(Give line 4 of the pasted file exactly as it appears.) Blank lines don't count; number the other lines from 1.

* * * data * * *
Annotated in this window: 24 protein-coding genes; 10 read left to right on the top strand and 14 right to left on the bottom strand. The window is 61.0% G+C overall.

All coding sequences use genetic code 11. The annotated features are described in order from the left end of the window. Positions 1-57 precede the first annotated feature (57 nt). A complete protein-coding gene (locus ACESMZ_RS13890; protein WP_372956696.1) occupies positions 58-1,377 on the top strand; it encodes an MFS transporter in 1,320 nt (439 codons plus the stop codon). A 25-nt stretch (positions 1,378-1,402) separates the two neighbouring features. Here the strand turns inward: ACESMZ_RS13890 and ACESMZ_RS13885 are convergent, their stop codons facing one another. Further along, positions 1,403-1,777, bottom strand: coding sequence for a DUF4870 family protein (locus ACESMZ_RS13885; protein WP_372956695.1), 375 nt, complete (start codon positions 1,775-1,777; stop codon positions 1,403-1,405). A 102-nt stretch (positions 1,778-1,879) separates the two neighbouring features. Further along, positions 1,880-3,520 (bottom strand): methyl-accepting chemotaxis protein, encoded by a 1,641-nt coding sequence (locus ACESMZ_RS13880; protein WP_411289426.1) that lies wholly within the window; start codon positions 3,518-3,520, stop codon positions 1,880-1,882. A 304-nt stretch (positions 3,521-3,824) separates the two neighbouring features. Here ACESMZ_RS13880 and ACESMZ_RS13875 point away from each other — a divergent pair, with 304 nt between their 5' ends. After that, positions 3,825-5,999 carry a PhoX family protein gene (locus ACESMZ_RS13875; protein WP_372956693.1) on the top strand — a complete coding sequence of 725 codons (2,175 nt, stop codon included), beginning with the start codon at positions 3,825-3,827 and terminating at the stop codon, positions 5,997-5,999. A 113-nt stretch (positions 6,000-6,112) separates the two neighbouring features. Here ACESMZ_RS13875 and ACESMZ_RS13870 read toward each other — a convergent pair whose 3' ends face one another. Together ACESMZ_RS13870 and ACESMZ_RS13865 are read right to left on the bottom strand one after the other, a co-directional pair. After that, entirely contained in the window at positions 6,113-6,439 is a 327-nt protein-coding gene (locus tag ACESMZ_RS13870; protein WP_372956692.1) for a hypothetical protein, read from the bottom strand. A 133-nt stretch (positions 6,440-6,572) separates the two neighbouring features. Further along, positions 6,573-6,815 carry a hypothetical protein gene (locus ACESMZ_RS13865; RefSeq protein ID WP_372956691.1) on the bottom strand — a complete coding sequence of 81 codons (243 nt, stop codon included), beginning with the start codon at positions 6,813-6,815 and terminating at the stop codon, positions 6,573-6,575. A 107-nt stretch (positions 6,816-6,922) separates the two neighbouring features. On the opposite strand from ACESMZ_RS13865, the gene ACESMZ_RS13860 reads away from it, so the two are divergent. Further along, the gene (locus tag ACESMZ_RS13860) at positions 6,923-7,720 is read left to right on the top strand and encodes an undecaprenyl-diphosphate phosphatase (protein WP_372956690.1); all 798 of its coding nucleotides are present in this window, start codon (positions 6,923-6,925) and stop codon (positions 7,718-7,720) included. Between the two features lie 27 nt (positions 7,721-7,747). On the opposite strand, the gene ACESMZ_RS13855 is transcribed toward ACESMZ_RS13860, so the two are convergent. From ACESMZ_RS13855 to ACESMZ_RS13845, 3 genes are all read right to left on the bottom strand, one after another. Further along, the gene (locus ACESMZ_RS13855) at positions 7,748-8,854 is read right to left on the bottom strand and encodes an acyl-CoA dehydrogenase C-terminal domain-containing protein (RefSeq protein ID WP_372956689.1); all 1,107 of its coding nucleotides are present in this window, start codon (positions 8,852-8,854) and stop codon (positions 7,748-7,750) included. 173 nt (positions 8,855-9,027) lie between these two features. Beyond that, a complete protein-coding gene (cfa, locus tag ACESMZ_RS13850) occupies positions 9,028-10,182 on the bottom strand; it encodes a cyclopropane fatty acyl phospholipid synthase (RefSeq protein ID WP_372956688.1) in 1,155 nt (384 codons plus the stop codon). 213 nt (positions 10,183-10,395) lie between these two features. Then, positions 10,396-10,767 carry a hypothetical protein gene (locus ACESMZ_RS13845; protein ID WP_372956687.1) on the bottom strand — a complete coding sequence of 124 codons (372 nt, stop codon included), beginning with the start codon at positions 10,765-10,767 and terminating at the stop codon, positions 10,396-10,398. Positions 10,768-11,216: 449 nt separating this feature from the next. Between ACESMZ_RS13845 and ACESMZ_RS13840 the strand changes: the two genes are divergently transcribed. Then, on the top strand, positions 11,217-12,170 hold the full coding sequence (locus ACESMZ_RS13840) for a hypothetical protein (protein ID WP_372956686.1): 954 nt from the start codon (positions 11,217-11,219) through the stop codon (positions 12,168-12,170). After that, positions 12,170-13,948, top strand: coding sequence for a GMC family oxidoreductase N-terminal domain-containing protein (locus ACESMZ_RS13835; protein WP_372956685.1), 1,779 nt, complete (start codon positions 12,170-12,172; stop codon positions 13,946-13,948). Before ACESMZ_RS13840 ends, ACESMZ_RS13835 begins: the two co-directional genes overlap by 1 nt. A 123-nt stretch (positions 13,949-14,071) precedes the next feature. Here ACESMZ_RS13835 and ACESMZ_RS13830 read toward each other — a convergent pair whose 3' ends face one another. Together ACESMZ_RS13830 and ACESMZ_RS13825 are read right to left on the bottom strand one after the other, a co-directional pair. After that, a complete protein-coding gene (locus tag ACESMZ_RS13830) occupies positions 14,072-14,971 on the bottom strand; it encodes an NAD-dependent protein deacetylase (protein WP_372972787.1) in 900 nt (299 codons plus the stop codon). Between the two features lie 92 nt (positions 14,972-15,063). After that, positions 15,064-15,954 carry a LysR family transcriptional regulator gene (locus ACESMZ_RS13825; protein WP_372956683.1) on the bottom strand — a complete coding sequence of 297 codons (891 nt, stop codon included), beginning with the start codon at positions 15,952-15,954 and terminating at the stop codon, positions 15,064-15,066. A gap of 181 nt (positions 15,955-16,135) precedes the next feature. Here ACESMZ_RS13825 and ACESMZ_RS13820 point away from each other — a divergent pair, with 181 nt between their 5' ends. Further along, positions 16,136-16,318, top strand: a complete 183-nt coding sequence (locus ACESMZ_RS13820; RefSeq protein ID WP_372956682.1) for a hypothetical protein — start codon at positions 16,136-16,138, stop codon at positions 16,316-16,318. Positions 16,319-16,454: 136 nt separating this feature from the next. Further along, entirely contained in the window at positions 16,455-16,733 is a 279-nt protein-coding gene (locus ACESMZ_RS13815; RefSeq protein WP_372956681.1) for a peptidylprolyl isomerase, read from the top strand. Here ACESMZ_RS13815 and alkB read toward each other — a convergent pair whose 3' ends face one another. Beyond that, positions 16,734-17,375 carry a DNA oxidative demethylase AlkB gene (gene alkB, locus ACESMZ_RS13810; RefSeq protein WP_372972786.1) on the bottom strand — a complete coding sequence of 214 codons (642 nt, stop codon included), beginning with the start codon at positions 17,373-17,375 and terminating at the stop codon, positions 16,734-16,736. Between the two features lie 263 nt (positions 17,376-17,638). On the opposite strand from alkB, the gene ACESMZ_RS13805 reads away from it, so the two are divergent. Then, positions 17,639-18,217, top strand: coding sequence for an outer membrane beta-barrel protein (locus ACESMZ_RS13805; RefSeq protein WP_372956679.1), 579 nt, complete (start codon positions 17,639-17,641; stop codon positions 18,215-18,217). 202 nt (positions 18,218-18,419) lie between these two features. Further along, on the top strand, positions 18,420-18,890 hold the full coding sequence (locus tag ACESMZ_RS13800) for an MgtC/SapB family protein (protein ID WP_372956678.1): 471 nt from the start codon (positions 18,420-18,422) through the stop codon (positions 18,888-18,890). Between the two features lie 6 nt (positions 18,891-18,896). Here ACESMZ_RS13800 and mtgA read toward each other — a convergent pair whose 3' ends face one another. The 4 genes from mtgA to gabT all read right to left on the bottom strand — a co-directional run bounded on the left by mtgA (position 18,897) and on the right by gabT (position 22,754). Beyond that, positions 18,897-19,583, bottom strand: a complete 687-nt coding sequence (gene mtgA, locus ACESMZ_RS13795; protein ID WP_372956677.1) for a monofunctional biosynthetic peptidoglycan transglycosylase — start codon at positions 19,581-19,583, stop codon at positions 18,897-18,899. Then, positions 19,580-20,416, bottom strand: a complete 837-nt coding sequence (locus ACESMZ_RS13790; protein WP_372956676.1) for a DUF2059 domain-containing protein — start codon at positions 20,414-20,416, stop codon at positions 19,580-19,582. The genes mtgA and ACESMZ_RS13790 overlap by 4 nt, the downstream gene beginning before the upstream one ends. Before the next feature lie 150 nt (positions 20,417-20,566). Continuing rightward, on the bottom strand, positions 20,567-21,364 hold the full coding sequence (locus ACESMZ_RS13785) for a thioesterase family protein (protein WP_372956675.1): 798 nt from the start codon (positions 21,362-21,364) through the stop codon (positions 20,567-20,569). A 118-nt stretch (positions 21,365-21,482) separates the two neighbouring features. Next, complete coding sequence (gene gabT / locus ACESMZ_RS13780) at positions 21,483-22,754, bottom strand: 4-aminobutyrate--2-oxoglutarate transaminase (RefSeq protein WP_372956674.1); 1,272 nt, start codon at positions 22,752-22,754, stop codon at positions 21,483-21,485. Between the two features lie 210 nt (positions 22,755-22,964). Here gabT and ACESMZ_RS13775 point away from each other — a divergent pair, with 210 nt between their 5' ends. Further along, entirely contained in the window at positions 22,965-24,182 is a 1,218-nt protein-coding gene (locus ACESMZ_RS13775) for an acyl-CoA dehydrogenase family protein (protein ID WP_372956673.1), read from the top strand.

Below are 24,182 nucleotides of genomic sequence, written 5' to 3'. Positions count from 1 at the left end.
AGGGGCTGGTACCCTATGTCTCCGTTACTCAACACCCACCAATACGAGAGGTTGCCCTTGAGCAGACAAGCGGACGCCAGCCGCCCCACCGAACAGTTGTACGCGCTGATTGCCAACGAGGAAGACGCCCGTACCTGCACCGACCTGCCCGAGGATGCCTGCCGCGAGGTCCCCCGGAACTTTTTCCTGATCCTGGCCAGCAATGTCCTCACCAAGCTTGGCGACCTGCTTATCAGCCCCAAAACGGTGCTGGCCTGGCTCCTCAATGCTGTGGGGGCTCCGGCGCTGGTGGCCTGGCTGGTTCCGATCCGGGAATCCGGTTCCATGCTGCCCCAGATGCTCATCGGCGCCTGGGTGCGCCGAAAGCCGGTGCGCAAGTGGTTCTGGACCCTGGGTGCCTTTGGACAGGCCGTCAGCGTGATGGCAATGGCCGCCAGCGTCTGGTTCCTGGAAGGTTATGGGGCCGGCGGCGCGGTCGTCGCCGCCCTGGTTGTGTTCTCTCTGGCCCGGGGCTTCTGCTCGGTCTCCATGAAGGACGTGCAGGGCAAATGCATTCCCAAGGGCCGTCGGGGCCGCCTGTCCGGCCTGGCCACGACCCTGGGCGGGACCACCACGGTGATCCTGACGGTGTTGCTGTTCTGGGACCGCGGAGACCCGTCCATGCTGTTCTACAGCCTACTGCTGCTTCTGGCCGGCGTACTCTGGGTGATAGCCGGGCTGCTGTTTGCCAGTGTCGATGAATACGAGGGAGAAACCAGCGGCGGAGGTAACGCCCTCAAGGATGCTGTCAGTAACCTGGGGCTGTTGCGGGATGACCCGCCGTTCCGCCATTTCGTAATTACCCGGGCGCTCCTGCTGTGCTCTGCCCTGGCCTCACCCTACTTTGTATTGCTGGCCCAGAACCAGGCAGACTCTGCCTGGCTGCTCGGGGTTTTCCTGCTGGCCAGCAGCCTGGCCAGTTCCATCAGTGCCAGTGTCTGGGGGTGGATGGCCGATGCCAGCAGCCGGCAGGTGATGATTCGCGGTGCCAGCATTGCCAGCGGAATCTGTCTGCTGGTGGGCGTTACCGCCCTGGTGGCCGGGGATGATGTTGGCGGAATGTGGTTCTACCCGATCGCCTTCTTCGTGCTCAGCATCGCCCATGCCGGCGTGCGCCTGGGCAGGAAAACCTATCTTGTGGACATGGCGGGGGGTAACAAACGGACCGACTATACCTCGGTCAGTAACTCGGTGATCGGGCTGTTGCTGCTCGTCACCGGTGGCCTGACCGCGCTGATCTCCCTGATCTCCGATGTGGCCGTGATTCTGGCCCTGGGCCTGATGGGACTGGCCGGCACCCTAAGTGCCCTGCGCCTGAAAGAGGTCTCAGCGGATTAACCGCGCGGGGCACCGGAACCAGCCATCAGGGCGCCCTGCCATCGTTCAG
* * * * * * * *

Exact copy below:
AGGGGCTGGTACCCTATGTCTCCGTTACTCAACACCCACCAATACGAGAGGTTGCCCTTGAGCAGACAAGCGGACGCCAGCCGCCCCACCGAACAGTTGTACGCGCTGATTGCCAACGAGGAAGACGCCCGTACCTGCACCGACCTGCCCGAGGATGCCTGCCGCGAGGTCCCCCGGAACTTTTTCCTGATCCTGGCCAGCAATGTCCTCACCAAGCTTGGCGACCTGCTTATCAGCCCCAAAACGGTGCTGGCCTGGCTCCTCAATGCTGTGGGGGCTCCGGCGCTGGTGGCCTGGCTGGTTCCGATCCGGGAATCCGGTTCCATGCTGCCCCAGATGCTCATCGGCGCCTGGGTGCGCCGAAAGCCGGTGCGCAAGTGGTTCTGGACCCTGGGTGCCTTTGGACAGGCCGTCAGCGTGATGGCAATGGCCGCCAGCGTCTGGTTCCTGGAAGGTTATGGGGCCGGCGGCGCGGTCGTCGCCGCCCTGGTTGTGTTCTCTCTGGCCCGGGGCTTCTGCTCGGTCTCCATGAAGGACGTGCAGGGCAAATGCATTCCCAAGGGCCGTCGGGGCCGCCTGTCCGGCCTGGCCACGACCCTGGGCGGGACCACCACGGTGATCCTGACGGTGTTGCTGTTCTGGGACCGCGGAGACCCGTCCATGCTGTTCTACAGCCTACTGCTGCTTCTGGCCGGCGTACTCTGGGTGATAGCCGGGCTGCTGTTTGCCAGTGTCGATGAATACGAGGGAGAAACCAGCGGCGGAGGTAACGCCCTCAAGGATGCTGTCAGTAACCTGGGGCTGTTGCGGGATGACCCGCCGTTCCGCCATTTCGTAATTACCCGGGCGCTCCTGCTGTGCTCTGCCCTGGCCTCACCCTACTTTGTATTGCTGGCCCAGAACCAGGCAGACTCTGCCTGGCTGCTCGGGGTTTTCCTGCTGGCCAGCAGCCTGGCCAGTTCCATCAGTGCCAGTGTCTGGGGGTGGATGGCCGATGCCAGCAGCCGGCAGGTGATGATTCGCGGTGCCAGCATTGCCAGCGGAATCTGTCTGCTGGTGGGCGTTACCGCCCTGGTGGCCGGGGATGATGTTGGCGGAATGTGGTTCTACCCGATCGCCTTCTTCGTGCTCAGCATCGCCCATGCCGGCGTGCGCCTGGGCAGGAAAACCTATCTTGTGGACATGGCGGGGGGTAACAAACGGACCGACTATACCTCGGTCAGTAACTCGGTGATCGGGCTGTTGCTGCTCGTCACCGGTGGCCTGACCGCGCTGATCTCCCTGATCTCCGATGTGGCCGTGATTCTGGCCCTGGGCCTGATGGGACTGGCCGGCACCCTAAGTGCCCTGCGCCTGAAAGAGGTCTCAGCGGATTAACCGCGCGGGGCACCGGAACCAGCCATCAGGGCGCCCTGCCATCGTTCAG